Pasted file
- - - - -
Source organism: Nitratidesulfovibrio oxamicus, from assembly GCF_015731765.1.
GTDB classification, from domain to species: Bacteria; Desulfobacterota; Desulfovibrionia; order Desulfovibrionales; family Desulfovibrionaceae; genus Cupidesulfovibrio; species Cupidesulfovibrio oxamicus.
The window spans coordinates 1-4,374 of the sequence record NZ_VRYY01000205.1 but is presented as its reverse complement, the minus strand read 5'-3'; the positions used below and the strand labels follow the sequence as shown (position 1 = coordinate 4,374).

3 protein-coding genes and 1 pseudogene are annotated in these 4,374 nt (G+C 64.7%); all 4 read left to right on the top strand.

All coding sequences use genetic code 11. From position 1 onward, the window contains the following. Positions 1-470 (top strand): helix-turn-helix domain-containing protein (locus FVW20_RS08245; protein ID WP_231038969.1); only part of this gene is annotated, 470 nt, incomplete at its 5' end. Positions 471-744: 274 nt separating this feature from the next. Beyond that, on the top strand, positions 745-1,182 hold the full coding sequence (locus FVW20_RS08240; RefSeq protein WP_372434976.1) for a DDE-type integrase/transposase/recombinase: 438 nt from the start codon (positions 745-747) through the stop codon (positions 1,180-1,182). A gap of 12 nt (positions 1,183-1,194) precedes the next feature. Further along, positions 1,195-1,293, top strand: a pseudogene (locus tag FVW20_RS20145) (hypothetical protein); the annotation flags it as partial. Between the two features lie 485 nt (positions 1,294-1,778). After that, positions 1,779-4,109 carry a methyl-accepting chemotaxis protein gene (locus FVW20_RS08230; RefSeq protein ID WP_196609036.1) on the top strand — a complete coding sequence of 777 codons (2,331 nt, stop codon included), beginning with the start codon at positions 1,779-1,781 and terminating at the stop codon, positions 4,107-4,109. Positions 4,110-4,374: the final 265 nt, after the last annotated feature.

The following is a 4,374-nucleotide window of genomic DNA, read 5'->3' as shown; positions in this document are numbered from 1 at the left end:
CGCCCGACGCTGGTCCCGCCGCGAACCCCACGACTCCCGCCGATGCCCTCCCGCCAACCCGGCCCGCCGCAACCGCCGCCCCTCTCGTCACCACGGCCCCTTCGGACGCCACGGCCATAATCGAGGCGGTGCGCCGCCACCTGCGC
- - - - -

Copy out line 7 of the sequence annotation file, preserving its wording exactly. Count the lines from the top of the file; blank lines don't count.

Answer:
CGCCCGACGCTGGTCCCGCCGCGAACCCCACGACTCCCGCCGATGCCCTCCCGCCAACCCGGCCCGCCGCAACCGCCGCCCCTCTCGTCACCACGGCCCCTTCGGACGCCACGGCCATAATCGAGGCGGTGCGCCGCCACCTGCGC